It is not necessary for Americans to take sides in disputes between India and Pakistan. Taking sides is not required. Long-term peaceful solutions are required.

Increased trade and joint projects between Pakistan and India will pull those two countries together and create incentives for peace. American firms doing business in one or both countries can contribute to peace through responsible business practices and the moderating effects that employment and prosperity provide. This can and should be accomplished when American firms are allowed to operate on an equal footing with local firms, which for now only appears possible in Pakistan.


This story was originally published on November 2, 2004, and is brought to you today as part of our Best of ECT News series.


12 Comments

  • well.. to be honest, both india and pak are not really great venues ethically… as most indian and pak firms use pirated software to deliver services. This is what makes them cheap. I AM a pakistani myself living in karachi, but I would urge all the ppl outside PAK or IND not to invest in india or pakistan unless the software piracy gets eliminated (which isnt gonna drop anytime soon)… coz essentially, the pak and ind software houses are stealing your software illegally and serving you guys with that same software…
    but, if u dont care about ethics.. pak and ind are the best options… esp. Pak now as india has put 36% tax… in Karachi you’ll find as good software engineers as anywhere in India… and at 36% less, thats something to look for…

    • Couldn’t agree more with Nukepuke. I too can assume from which lobby the author has got his cheque from to author this article.
      Classic example of a pretty poor mis-representation of facts. My heart goes for the author who had to write this article just for some lobbysts who when couldn’t do anything on political front to bring their country back in reckoning have resorted to such tricks.
      But then TRICKS n PLAYS are part of the soil there.
      I could only laugh n laugh while n after going thru this article.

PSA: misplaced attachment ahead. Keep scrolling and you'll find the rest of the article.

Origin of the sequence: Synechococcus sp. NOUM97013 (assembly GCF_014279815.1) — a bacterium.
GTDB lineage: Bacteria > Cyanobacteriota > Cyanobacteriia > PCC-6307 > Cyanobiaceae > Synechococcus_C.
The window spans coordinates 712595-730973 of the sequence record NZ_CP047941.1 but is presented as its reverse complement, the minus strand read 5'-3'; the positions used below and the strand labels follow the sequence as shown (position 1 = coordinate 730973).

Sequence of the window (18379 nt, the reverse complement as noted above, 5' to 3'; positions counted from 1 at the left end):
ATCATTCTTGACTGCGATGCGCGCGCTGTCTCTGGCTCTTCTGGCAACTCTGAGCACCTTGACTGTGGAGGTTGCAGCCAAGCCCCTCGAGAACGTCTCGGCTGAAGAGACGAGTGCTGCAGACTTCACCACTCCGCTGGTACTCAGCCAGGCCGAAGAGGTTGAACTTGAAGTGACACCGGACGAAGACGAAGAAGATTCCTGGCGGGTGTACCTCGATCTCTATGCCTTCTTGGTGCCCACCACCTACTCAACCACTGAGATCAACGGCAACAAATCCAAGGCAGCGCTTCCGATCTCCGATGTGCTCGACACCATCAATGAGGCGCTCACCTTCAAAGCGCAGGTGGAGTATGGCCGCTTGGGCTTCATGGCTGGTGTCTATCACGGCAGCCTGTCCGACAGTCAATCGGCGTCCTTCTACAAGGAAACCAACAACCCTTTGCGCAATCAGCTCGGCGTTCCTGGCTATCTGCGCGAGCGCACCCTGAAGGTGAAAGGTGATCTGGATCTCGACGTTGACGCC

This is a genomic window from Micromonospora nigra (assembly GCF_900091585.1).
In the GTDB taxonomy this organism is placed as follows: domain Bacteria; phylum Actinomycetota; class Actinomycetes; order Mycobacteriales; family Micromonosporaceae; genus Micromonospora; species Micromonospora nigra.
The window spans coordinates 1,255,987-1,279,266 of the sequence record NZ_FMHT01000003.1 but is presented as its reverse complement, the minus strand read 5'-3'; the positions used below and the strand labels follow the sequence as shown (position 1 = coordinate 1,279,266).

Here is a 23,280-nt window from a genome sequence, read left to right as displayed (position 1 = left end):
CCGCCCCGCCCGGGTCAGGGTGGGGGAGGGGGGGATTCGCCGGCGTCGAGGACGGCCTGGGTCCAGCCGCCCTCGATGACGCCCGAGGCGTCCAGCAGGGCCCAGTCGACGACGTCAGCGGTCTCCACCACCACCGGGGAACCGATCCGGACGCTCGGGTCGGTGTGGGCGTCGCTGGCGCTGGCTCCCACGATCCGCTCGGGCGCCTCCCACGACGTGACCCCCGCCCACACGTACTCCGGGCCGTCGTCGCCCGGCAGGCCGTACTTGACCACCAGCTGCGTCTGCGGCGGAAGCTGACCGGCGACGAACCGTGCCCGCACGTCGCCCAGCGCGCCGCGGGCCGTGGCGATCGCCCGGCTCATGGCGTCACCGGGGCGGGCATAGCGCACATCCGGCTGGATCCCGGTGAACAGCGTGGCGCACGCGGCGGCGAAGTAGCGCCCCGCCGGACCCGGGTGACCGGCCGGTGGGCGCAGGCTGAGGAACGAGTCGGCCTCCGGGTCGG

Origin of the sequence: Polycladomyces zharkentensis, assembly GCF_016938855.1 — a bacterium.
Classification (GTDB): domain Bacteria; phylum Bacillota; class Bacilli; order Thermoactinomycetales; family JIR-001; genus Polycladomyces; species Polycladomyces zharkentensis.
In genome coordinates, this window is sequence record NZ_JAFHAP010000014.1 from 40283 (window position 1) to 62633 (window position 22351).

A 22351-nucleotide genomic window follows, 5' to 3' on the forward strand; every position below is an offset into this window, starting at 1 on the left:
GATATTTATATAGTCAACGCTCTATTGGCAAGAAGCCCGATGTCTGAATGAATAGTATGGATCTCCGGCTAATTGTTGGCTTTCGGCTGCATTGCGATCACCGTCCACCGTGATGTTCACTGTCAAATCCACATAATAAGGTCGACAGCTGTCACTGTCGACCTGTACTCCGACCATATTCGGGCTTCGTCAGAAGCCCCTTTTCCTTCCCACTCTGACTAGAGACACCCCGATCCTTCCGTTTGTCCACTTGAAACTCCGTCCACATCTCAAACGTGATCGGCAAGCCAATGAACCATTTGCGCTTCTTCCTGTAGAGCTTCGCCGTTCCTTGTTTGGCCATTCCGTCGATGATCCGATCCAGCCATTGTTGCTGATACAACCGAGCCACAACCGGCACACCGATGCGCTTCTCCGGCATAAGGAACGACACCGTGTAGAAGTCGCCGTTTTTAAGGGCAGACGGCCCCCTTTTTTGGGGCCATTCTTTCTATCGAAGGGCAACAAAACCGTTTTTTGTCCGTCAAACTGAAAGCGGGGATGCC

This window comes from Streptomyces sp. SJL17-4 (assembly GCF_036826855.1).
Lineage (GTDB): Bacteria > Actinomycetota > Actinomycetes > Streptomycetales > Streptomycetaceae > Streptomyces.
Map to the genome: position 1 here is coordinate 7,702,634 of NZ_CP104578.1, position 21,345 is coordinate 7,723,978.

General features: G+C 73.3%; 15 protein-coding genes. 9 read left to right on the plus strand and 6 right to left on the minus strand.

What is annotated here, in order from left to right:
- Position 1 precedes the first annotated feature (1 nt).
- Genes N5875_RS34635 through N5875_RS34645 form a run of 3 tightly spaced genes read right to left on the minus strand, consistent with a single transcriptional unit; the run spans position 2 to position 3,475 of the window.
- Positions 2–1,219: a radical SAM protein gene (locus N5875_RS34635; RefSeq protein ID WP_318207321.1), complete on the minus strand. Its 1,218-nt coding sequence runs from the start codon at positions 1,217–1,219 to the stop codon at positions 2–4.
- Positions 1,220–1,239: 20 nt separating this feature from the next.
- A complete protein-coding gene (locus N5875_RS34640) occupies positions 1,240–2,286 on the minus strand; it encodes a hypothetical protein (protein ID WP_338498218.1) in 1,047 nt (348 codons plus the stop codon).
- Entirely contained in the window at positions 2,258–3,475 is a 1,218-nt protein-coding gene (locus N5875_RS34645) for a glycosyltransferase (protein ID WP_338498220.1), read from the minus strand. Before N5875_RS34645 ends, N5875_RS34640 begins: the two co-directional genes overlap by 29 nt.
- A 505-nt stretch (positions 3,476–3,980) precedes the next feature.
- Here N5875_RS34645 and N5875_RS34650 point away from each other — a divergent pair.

Shows the desperation in the mindset of pakistanis (Professionalism and integrity section) to get thru some orders from anywhere n esp. when they GET THUMBS DOWN from all majors in front of even upcoming & middle-tier software & BPO companies.
      Social security, Secularism, Professionalism …….ha ha ha ha ha ha ha ha
      I can understand how well they follow these practices when they have a General as President who himself got to the power by all unlawful
      tricks.
      The plus points the article states are only bcoz they don’t have work. When they don’t have work to do obviously the turnover will be meagre
      20% as against 100% of India as they state.
      Low cost pool – When they don’t have work to do anybody will go for the cut-throat prices to work n earn something. I mean 20% turnover itself states a lot abt the country’s potential.
      They say "Language skills and accents provide Pakistan with a major advantage over all other Asian outsourcing destinations." I can assume for some data which shows how many out-sourcing contracts went in their favor not only against India but other outsourcing favorite countries like china, philippines etc.
      I wish they could throw some figures to represent these facts too.
      I can go on n on to just write abt this article.